The main question from the men was simply, "Why are you guys here?" They weren't asking out of anger or spite, but when 5 non-Muslims are at a Mosque, it is quite odd. Especially when five of us are as white as they come. I told those who asked me the truth. I am simply going to these Mosques to bridge the gap. I want to see peace between Muslims and Christians. I want to be the one reaching out and be the peacemaker. I want to show the Muslims that those who say that they love and follow Jesus actually do love them and see them as bearing the image of God. I simply told them that we seek to destroy the bad images of Muslims to those in the West. They laughed and said, "Yeah...because we're not terrorists!" We all busted out in laughter. They were all quite humbled by the fact that we would reach out, come to their place of worship and reach out our hands to build peace. I told them that I was a follower of Jesus seeking to live out what Jesus called us to do, "Love the Lord God with all my heart and to love my neighbor as myself." I told them, "No Muslim has ever done anything evil against me, so you aren't my enemy, but I would like you to become my friend." The smiles on the faces of these men were awesome and we could have stayed all day. But, it was time for some Starbucks with the Sheikh.

Those that went to Starbucks were:

The Sheikh

He was wearing the traditional garb with the long robe, head covering, etc. Which made it very interesting to watch people stare at us as we sat with him.

The Head of CAIR, Seattle (Council on American-Islamic Relations)

A Local Pastor

2 Local Peacemakers who are followers of Jesus

My friend Michael and elder at Harambee who is a local peacemaker and follower of Jesus

Myself. A white businessman who loves Jesus.

It was quite the group. As we entered Starbucks, I knew I was going to be paying for this coffee time as it was a great privilege to sit with these men and discuss how we can break down the barriers between Muslims and Christians in our area. I think the Sheikh could see this and he came up to me and insisted on paying. I refused at first, but his sincerity was unmistakable, so I allowed him to pay with gratitude.

What is interesting is that as we sat, he continued to apologize because he wasn't giving us enough hospitality properly. He was astonished that we would all take time out of our days to spend in their Jummah prayers to seek them out for peace. He said because of this, it challenged him to know us and love us more and he asked if he could visit our places of worship. At one point, Michael repented for Christianity as a whole for not loving them like Jesus has called us to, and the Sheikh also repented to us saying that it goes both ways.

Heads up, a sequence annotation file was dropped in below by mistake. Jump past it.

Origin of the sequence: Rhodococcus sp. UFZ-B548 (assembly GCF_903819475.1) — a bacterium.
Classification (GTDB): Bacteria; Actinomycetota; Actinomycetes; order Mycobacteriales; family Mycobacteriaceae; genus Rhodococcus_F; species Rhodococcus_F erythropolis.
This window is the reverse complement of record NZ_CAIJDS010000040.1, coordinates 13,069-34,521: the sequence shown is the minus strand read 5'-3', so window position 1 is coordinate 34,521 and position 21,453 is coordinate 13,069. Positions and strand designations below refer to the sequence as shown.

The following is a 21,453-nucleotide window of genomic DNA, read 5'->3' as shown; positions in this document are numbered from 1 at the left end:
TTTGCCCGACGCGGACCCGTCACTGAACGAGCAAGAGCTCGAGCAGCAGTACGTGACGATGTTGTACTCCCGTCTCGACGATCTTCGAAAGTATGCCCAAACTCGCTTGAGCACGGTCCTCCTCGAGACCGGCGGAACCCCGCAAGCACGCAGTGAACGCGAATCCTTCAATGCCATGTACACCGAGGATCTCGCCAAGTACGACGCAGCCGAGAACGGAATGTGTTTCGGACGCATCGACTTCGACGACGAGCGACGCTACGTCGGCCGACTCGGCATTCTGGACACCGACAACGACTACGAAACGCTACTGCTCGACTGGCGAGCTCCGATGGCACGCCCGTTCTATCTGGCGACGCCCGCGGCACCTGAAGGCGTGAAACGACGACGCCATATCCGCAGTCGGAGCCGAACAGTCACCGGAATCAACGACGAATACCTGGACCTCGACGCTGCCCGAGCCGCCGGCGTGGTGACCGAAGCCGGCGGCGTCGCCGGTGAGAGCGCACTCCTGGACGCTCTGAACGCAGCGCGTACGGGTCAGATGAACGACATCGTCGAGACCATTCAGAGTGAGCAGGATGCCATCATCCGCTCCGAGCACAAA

Over all, we spent about 2 hours telling our stories and building friendships. It was a great time and one that we will be able to build on for the future. I know I'll go back to spend time with my new friends. I told the Sheikh that I just wanted Westerners to see Muslims as fathers, mothers, people who smile, cry and desire to worship God. He smiled and I caught him with his iPhone in his hand. I then added, "Westerners need to know that Sheikhs have iPhones!" Everyone laughed and we could see that this was going to be the first meeting of many. We invited the Sheikh and the others to our dialogue on "Who is Jesus?" at the end of March, which the Sheikh was excited about. As we left, I gave the Sheikh my business card and asked him to give me a call if he was ever in Bellevue, so I could take him to lunch. We gave a good ole fashioned man hug and went our ways.

I pray that other followers of Jesus will take time out of their day and visit a Mosque. We should be the ones reaching out to our neighbors and offering our hand of love and service. Whether you see a Muslim as an enemy or just another citizen, it is our duty as followers of Jesus to love them, bless them and pray for them. Don't let those Muslims living around you feel out of place, welcome them and show them there are Christians who truly follow the ways of Jesus.

If you are in the Seattle area and would like to visit a Mosque, please contact me, we can make it work.


Unknown said...

Sounds great, Seth. I look forward to visiting a Mosque with you in the near future. For myself I have never identified Muslims by the extremists probably because I have worked with a few Muslims in the past. One was Iranian, another Lebanese, one was Pakistani, and the last one was Indian. Everyone of these men were very pleasant and had absolutely no notion of killing "infidels." I have also met a Pakistani former Muslim who had become a believer in Jesus Christ and was becoming a missionary to go back into the Muslim world to share the love of Christ. Kerry


Seth McBee said...

Kerry. will be cool to take you. I think people just need to go and meet Muslims and their leaders and just sit down and have good conversation, good food and build good friendships. It will help a ton with the peace process.

Paul said...

Thanks for sharing your experience. I enjoyed reading it.

Just for clarification, even "Mosque" itself isn't the best word to describe the place you visited. It was actually a derogatory word created from the Spanish "Mosquito" (in, I assume Andalusia). In Arabic there are two words for the place... 1) Masjid: just a place of prayer. It can even be in the workplace. 2) Jammah: An official place for the Friday gathering and Khutba (sermon).